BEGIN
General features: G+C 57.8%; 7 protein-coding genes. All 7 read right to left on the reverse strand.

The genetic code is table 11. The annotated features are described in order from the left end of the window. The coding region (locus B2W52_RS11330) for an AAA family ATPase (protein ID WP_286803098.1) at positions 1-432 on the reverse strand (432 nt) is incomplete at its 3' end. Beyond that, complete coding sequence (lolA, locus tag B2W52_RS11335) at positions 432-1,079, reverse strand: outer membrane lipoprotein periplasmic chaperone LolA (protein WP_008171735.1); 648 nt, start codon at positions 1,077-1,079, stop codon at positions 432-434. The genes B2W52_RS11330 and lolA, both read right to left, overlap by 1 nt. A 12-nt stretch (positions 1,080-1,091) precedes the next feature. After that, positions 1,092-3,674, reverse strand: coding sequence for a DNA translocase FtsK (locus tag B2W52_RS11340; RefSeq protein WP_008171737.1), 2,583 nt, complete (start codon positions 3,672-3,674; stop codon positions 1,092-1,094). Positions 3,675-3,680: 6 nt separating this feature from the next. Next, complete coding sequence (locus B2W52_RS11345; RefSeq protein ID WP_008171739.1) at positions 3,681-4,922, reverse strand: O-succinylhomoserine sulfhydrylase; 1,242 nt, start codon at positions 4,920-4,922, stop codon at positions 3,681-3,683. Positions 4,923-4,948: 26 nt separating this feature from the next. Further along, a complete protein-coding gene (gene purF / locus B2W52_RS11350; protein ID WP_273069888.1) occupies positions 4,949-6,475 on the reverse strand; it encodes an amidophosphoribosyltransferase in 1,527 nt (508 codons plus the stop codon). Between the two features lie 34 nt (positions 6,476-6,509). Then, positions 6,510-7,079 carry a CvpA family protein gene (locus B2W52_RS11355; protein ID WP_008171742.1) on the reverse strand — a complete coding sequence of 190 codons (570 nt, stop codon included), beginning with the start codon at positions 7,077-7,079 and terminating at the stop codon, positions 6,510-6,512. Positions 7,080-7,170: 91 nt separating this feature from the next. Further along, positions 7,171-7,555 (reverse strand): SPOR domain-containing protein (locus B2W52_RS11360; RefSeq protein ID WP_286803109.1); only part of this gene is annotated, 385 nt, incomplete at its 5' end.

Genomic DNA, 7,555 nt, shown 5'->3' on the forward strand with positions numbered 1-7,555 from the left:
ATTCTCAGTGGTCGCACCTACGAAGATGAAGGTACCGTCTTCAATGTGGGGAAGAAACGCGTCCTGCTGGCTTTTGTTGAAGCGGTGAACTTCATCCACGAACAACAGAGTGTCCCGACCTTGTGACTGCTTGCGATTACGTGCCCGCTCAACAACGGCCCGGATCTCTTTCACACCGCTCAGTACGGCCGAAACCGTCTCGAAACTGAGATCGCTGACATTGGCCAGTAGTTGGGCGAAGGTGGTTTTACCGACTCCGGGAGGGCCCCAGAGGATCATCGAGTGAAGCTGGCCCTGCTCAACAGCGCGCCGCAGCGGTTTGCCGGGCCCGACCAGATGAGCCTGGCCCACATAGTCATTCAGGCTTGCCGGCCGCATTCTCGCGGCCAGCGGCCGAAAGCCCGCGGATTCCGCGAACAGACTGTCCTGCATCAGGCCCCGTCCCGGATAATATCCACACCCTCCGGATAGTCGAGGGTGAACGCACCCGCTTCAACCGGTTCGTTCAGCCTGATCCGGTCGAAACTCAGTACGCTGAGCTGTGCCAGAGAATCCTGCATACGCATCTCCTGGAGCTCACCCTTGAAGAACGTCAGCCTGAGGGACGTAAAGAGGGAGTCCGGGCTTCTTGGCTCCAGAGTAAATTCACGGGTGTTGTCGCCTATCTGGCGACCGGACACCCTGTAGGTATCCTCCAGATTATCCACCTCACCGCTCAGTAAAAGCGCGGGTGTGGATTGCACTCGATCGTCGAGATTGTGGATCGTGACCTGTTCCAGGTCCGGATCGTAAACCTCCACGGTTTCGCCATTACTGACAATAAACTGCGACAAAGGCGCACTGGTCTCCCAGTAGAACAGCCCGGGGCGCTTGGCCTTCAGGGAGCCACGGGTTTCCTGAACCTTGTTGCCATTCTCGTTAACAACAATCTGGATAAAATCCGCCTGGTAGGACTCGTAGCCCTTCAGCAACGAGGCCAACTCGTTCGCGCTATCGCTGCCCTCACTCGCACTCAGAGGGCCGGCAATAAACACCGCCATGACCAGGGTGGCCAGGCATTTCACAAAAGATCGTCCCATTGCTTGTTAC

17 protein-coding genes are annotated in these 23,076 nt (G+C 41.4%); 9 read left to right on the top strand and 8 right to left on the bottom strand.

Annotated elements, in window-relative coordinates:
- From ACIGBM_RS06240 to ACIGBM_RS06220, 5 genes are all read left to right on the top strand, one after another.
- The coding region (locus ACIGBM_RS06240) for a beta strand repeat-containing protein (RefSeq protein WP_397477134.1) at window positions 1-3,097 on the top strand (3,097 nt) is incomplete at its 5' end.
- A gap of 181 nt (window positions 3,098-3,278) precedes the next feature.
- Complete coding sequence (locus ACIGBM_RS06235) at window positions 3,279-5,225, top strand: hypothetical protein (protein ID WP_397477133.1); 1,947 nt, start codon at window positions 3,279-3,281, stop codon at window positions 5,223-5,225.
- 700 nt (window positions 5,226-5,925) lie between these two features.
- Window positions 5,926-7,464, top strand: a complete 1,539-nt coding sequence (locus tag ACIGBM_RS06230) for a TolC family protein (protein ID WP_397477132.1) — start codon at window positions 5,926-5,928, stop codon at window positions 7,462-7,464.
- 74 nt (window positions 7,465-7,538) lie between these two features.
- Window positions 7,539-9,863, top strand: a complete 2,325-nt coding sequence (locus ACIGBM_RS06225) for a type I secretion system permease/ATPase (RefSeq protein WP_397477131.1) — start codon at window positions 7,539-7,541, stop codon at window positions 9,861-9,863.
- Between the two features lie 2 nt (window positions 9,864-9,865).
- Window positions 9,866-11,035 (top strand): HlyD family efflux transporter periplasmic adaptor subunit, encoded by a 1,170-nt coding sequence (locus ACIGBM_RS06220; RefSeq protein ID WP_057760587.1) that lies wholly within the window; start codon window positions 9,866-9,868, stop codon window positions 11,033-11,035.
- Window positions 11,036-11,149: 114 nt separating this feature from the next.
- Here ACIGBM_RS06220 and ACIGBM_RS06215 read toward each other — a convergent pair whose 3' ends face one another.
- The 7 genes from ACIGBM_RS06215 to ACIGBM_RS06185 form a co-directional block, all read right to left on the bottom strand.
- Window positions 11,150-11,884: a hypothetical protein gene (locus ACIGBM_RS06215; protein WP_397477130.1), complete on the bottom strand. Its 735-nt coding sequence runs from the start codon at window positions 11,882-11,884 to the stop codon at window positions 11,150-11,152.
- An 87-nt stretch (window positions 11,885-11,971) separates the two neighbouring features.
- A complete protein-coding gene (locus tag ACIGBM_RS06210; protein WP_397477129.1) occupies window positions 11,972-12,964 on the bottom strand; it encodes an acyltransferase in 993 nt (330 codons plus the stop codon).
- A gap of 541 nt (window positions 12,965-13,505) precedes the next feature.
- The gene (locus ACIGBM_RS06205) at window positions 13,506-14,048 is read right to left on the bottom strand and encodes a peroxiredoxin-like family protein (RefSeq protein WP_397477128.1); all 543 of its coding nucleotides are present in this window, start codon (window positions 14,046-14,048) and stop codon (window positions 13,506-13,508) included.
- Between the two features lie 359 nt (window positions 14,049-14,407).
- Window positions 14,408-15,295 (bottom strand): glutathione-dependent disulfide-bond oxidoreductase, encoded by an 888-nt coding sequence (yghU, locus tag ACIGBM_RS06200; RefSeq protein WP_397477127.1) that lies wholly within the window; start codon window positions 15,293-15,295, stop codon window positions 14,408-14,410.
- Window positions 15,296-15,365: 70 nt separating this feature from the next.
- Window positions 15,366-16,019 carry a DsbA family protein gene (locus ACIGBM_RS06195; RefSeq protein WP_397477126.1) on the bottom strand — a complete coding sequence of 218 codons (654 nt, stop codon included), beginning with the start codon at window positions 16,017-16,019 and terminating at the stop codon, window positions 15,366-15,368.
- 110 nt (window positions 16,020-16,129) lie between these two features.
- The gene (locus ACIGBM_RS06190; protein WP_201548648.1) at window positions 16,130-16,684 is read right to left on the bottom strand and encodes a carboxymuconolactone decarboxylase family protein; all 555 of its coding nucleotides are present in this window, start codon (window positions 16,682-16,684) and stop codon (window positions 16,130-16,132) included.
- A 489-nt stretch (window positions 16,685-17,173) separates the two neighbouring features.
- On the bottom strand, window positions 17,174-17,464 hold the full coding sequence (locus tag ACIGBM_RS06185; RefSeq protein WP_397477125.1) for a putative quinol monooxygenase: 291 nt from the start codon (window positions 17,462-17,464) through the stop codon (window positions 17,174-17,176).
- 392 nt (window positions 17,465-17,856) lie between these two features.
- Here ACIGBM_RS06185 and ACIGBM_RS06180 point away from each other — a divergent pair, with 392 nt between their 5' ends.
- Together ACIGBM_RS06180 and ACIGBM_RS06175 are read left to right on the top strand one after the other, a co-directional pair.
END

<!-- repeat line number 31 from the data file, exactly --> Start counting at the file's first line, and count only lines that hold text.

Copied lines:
- A 489-nt stretch (window positions 16,685-17,173) separates the two neighbouring features.